Ohsenn looked around and asked, “What do you want with me?”
--- I will not answer anything you ask at this time. I am still explaining to you what you need to know. You have 11 questions to ask. These questions will only be answered in one of two ways. Yes or No. In the event of you asking a question that is not answerable with Yes or No answer, I will be answer with the word “Binary,” which is the answer that will hopefully remind you to ask your Yes or No questions accordingly. If you ask a question and get the response of “Binary,” it still counts as one of your 11 questions. All you must do is ask your 11 questions. Once you have asked your limit of questions, you will either die or be allowed to leave. The nature of your death shall remain a mystery for now, but should you choose to guess it in the form of a Yes or No question, you may find out.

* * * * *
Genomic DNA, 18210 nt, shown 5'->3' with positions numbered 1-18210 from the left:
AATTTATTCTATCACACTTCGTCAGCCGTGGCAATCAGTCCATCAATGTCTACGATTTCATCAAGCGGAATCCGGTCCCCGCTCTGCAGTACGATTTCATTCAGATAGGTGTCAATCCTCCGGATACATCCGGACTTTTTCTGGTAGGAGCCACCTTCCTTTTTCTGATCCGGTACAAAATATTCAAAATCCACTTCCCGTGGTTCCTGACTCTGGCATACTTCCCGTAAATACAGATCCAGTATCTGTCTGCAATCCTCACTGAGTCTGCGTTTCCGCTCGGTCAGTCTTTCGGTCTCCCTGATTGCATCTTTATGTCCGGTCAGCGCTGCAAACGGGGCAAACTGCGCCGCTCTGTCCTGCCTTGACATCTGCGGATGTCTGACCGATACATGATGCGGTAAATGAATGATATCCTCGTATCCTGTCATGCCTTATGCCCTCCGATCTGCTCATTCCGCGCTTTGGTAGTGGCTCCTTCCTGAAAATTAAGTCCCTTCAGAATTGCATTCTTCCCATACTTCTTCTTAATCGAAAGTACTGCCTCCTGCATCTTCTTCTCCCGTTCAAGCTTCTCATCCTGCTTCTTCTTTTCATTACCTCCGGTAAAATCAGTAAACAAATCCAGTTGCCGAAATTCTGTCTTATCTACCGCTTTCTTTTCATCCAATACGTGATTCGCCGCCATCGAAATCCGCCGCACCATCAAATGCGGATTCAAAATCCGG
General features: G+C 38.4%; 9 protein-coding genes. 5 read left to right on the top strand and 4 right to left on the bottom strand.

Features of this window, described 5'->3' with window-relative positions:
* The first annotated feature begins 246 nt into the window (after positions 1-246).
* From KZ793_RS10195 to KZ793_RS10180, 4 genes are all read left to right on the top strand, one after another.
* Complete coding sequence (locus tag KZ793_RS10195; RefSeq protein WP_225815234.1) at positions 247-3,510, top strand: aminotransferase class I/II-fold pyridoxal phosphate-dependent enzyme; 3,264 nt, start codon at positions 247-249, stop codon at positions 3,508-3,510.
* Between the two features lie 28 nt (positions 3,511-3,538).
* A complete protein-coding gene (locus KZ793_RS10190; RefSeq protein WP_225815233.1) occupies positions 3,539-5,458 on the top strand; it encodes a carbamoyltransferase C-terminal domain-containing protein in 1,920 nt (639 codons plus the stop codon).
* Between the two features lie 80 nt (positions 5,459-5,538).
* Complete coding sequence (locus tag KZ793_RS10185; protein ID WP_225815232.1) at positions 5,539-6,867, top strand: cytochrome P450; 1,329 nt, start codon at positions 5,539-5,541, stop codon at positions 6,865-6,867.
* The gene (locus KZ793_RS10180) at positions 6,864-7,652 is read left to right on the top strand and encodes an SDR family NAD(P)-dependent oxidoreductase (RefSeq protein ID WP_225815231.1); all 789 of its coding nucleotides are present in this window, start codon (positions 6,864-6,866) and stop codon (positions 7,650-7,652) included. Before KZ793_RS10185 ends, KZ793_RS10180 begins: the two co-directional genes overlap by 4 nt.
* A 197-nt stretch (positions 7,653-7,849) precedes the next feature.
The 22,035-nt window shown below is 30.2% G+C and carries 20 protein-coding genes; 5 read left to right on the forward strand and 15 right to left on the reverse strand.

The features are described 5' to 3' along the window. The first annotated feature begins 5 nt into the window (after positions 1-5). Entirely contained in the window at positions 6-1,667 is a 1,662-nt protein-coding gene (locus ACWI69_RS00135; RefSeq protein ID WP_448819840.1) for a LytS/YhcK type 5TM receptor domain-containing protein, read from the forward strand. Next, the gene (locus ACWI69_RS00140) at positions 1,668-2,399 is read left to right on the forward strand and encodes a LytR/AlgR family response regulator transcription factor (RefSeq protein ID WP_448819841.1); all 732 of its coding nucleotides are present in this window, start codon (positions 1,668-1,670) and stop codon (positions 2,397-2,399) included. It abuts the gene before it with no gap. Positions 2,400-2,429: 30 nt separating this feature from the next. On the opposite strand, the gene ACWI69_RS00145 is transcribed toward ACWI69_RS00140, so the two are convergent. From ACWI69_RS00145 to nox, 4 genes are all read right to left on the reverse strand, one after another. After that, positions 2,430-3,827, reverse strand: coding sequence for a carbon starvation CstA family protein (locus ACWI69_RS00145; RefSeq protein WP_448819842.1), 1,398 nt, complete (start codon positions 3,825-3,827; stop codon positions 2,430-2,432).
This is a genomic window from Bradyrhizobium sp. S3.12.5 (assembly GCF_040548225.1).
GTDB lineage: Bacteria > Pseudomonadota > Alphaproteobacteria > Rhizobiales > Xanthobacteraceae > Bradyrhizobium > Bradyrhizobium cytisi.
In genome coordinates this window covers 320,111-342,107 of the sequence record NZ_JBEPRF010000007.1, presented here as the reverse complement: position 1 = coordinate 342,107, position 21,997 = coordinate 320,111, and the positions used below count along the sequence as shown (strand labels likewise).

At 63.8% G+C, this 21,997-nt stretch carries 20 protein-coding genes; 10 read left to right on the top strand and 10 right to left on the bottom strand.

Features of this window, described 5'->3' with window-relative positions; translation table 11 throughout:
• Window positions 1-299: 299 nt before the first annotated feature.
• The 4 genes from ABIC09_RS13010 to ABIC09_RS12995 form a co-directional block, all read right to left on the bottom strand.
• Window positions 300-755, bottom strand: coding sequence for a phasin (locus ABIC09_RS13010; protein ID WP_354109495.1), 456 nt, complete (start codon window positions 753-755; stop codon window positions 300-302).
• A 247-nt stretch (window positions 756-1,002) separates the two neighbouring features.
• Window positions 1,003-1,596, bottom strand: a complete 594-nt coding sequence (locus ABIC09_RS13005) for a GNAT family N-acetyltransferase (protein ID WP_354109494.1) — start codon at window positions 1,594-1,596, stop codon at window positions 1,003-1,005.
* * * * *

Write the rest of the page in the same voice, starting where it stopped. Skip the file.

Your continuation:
Ohsenn spoke out, “What do I have to achieve to get out? How do I know you’ll answer truthfully!? This is crazy! Just let me go, whoever you are!”
--- I’m trying to explain this to you, Ohsenn. Read these words carefully. They will not be repeated.
--- All is not as it seems in your room. Be aware that it is very different to when you last saw it. The last time you were conscious was two weeks ago. The other people in your building think that you are either after running away from your rent or that you are dead. Nobody cares which one is true.